‘HOW THE HELL DID WE PULL THAT OFF?’: TWO OF THE VISUAL EFFECTS MASTERS BEHIND THE 1982 CLASSIC EXPLAIN HOW THEY MADE THE GROUNDBREAKING FILM
By Robert Wilonsky
The moment Tron begins, it’s literally off to the races. Just one minute into the 1982 film that transformed cinema, the audience is dropped into a sequence unlike any other in moving-picture history: A videogame player in “the real world” drops a quarter into a machine, grabs a joystick, then begins steering one beam of light against another illuminated on the screen. The camera pushes in, and suddenly we’re inside the game as two Light Cycles roar along a stark, colorful digital grid, each trying not to crash into the other or the light trails left in their wake. It’s climax as introduction and a warning, too: Strap in and hang on.
Tron, written and directed by Steven Lisberger with the assistance of hundreds of fellow revolutionaries, didn’t hide his intention to dazzle and delight. Watching the movie about “programs” using digital frisbees and motorbikes to overthrow the ravenous Master Control Program is like pulling up a chair at a dinner table piled to the ceiling only with desserts. Nor did the filmmaker feel the need to explain what was happening as we bounce between our world and a digital realm in which “users” (or humans) – including a proto-Dude Jeff Bridges, man – are represented by their irradiated avatars.
The movie, made for Disney when no other studio could understand its possibilities, was cinema’s black-and-white silent-film past and its blindingly bright computer-rendered future rolled into a neon thrill ride that was so revolutionary it’s still considered avant-garde. Before cyberspace, before The Metaverse, before privacy became a thing of the past and our existences were lived and lost online, there was Tron.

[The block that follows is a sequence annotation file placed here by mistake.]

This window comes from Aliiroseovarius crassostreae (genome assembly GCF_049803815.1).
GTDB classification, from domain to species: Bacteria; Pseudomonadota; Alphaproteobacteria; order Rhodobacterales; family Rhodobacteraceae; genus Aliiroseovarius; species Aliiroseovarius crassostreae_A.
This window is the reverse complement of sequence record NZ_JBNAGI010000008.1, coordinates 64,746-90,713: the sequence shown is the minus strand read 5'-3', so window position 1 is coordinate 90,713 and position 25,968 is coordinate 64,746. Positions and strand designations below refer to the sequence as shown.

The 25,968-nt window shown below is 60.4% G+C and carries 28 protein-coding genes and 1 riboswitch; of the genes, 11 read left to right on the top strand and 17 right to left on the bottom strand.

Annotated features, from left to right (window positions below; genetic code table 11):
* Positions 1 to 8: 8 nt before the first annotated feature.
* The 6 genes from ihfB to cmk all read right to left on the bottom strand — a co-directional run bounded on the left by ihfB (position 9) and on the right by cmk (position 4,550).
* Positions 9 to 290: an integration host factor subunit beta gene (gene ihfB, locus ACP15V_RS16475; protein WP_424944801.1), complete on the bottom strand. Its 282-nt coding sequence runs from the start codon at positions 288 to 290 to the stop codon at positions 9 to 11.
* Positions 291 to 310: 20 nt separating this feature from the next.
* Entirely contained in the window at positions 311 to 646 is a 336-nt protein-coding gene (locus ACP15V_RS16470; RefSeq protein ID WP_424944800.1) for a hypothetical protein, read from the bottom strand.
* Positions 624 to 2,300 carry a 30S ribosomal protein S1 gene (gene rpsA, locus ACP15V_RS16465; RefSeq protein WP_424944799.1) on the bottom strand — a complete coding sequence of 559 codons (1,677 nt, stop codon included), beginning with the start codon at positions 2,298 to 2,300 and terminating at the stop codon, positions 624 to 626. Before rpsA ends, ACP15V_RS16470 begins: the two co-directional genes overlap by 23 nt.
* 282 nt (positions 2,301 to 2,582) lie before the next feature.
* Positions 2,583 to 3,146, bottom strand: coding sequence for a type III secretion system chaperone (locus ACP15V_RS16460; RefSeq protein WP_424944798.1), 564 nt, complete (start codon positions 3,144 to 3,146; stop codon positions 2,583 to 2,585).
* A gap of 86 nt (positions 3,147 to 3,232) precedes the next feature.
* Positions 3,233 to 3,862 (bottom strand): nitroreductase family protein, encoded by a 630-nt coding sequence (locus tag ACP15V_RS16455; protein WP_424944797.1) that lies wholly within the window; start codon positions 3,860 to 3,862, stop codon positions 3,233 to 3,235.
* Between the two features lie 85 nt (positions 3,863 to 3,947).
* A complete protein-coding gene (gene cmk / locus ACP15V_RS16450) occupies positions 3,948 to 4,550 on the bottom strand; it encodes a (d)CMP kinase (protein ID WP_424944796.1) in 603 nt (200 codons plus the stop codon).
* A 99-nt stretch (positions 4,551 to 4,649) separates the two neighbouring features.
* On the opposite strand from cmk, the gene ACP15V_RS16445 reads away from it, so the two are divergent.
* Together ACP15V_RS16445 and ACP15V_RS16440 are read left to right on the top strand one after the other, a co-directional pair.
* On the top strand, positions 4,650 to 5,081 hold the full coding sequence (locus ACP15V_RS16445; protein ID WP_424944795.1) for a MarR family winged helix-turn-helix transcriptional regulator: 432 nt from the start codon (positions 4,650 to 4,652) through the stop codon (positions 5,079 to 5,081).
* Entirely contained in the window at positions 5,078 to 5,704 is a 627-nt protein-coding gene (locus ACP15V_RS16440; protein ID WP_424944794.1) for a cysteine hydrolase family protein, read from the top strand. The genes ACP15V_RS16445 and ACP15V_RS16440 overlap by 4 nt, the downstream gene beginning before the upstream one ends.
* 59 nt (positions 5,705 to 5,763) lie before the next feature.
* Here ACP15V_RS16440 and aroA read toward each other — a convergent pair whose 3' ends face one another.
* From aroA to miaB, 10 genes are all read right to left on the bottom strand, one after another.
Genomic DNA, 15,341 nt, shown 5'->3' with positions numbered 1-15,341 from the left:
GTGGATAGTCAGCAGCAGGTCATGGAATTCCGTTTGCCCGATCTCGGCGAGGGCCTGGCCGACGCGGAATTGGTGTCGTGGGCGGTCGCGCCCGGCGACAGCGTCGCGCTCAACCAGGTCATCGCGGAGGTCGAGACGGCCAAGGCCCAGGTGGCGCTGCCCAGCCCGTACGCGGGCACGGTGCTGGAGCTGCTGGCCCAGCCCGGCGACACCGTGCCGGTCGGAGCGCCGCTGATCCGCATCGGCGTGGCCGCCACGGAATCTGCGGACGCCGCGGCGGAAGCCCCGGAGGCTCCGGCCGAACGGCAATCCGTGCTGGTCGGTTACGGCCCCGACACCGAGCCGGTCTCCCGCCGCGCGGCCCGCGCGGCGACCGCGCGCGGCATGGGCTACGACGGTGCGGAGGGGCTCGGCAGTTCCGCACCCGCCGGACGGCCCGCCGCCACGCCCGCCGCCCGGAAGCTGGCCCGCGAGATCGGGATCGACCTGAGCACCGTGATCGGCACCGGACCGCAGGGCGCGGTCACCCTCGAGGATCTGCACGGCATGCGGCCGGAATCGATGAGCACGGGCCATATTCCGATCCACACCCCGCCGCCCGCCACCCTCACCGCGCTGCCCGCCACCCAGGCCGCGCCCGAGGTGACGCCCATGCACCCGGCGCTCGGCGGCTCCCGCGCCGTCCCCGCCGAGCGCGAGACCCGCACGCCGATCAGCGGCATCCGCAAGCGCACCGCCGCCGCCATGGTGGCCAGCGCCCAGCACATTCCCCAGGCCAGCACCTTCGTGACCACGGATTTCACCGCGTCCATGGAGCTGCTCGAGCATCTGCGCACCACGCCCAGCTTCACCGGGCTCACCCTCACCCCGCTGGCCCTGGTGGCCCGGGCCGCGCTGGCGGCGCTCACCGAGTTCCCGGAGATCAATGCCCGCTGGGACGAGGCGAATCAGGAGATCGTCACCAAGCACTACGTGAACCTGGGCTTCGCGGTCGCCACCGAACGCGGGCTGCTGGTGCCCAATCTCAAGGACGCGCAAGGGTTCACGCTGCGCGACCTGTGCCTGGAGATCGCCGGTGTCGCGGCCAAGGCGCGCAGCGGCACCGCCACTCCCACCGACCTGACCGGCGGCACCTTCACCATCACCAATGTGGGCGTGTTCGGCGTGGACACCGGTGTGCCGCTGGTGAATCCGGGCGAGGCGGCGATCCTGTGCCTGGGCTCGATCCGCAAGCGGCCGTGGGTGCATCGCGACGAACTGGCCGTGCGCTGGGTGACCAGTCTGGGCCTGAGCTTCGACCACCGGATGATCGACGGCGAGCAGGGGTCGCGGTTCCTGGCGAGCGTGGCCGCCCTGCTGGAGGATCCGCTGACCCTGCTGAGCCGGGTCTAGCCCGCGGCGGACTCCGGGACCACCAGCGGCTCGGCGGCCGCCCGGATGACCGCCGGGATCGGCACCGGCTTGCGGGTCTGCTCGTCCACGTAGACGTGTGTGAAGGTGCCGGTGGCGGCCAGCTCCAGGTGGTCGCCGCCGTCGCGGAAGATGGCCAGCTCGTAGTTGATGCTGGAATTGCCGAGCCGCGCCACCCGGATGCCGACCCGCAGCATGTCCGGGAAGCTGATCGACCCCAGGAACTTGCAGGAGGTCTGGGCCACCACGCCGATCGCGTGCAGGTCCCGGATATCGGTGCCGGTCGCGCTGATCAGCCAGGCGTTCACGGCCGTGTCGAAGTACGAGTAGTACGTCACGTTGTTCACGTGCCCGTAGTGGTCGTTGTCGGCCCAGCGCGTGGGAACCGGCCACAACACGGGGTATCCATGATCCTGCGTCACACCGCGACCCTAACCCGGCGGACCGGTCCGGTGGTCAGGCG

“Tron keeps fading away,” says Harrison Ellenshaw, Tron’s visual effects supervisor and associate producer. “But I always have to look at it now and then. And when I do, I always go, ‘Wow, how the hell did we pull that off?’ We kind of reinvented the wheel. You couldn’t do it today. It was a slice of time. There was never a film made like it before, and there will never be a film made like it again.”
And there will never be an auction like this one again: In late October, Heritage Auctions will offer nearly 80 lots of original production-used artwork and artifacts from Tron from the collections of two of its key makers, Ellenshaw and technical effects supervisor John Scheele. For the first time, collectors and the film’s fans will have a chance to own a tangible piece of The Film That Changed Everything. It’s like being able to grab hold of a dream.
Among the offerings in Heritage’s October 20-23 The Art of Anime and Everything Cool Volume IV Signature® Auction, you will find numerous concept sketches by Syd Mead and Moebius, the visionary artists who designed the characters and their costumes, the Solar Sailer and the Light Cycles that inspired the new TRON Lightcycle Run at Walt Disney World. Here, too, are dozens of the high-contrast black-and-white Kodalith transparencies, which were individual frames blown up to twice their size so animators could illuminate the actors, sequences and world inside our own.
Roger Ebert was among Tron’s earliest and loudest champions, hailing the film as “a technological sound-and-light show that is sensational and brainy, stylish, and fun.” But he was only a little right when noting that the filmmakers were “using computers as their tools” and that despite its actors, Tron “is an almost wholly technological movie.”